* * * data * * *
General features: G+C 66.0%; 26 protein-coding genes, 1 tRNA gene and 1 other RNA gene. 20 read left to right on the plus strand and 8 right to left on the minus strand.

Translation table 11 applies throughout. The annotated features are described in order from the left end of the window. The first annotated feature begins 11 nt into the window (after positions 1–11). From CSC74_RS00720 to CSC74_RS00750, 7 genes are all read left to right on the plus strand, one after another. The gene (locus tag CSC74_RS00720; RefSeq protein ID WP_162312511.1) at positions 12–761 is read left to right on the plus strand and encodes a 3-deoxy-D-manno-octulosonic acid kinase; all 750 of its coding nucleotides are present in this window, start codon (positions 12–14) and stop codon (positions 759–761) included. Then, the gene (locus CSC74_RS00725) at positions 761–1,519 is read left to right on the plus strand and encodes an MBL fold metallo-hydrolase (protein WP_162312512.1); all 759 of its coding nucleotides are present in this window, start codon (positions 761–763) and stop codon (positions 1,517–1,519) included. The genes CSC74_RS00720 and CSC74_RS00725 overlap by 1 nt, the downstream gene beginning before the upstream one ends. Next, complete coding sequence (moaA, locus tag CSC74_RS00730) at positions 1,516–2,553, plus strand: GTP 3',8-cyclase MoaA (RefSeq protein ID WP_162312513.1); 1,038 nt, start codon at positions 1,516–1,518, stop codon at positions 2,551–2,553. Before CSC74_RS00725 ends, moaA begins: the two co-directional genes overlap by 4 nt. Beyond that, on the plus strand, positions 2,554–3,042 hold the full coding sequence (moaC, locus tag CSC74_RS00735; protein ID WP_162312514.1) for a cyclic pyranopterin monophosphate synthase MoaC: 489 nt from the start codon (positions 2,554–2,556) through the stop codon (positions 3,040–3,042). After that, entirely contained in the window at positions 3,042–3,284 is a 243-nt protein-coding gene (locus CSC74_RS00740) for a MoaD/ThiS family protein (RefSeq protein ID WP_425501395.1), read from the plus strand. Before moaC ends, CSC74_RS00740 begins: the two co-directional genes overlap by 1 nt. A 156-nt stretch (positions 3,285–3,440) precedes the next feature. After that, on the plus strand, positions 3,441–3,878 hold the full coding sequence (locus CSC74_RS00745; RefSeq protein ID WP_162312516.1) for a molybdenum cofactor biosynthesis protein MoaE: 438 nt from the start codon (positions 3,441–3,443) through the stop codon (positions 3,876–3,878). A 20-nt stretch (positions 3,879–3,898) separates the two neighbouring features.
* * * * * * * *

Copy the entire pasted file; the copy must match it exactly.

General features: G+C 66.0%; 26 protein-coding genes, 1 tRNA gene and 1 other RNA gene. 20 read left to right on the plus strand and 8 right to left on the minus strand.

Translation table 11 applies throughout. The annotated features are described in order from the left end of the window. The first annotated feature begins 11 nt into the window (after positions 1–11). From CSC74_RS00720 to CSC74_RS00750, 7 genes are all read left to right on the plus strand, one after another. The gene (locus tag CSC74_RS00720; RefSeq protein ID WP_162312511.1) at positions 12–761 is read left to right on the plus strand and encodes a 3-deoxy-D-manno-octulosonic acid kinase; all 750 of its coding nucleotides are present in this window, start codon (positions 12–14) and stop codon (positions 759–761) included. Then, the gene (locus CSC74_RS00725) at positions 761–1,519 is read left to right on the plus strand and encodes an MBL fold metallo-hydrolase (protein WP_162312512.1); all 759 of its coding nucleotides are present in this window, start codon (positions 761–763) and stop codon (positions 1,517–1,519) included. The genes CSC74_RS00720 and CSC74_RS00725 overlap by 1 nt, the downstream gene beginning before the upstream one ends. Next, complete coding sequence (moaA, locus tag CSC74_RS00730) at positions 1,516–2,553, plus strand: GTP 3',8-cyclase MoaA (RefSeq protein ID WP_162312513.1); 1,038 nt, start codon at positions 1,516–1,518, stop codon at positions 2,551–2,553. Before CSC74_RS00725 ends, moaA begins: the two co-directional genes overlap by 4 nt. Beyond that, on the plus strand, positions 2,554–3,042 hold the full coding sequence (moaC, locus tag CSC74_RS00735; protein ID WP_162312514.1) for a cyclic pyranopterin monophosphate synthase MoaC: 489 nt from the start codon (positions 2,554–2,556) through the stop codon (positions 3,040–3,042). After that, entirely contained in the window at positions 3,042–3,284 is a 243-nt protein-coding gene (locus CSC74_RS00740) for a MoaD/ThiS family protein (RefSeq protein ID WP_425501395.1), read from the plus strand. Before moaC ends, CSC74_RS00740 begins: the two co-directional genes overlap by 1 nt. A 156-nt stretch (positions 3,285–3,440) precedes the next feature. After that, on the plus strand, positions 3,441–3,878 hold the full coding sequence (locus CSC74_RS00745; RefSeq protein ID WP_162312516.1) for a molybdenum cofactor biosynthesis protein MoaE: 438 nt from the start codon (positions 3,441–3,443) through the stop codon (positions 3,876–3,878). A 20-nt stretch (positions 3,879–3,898) separates the two neighbouring features.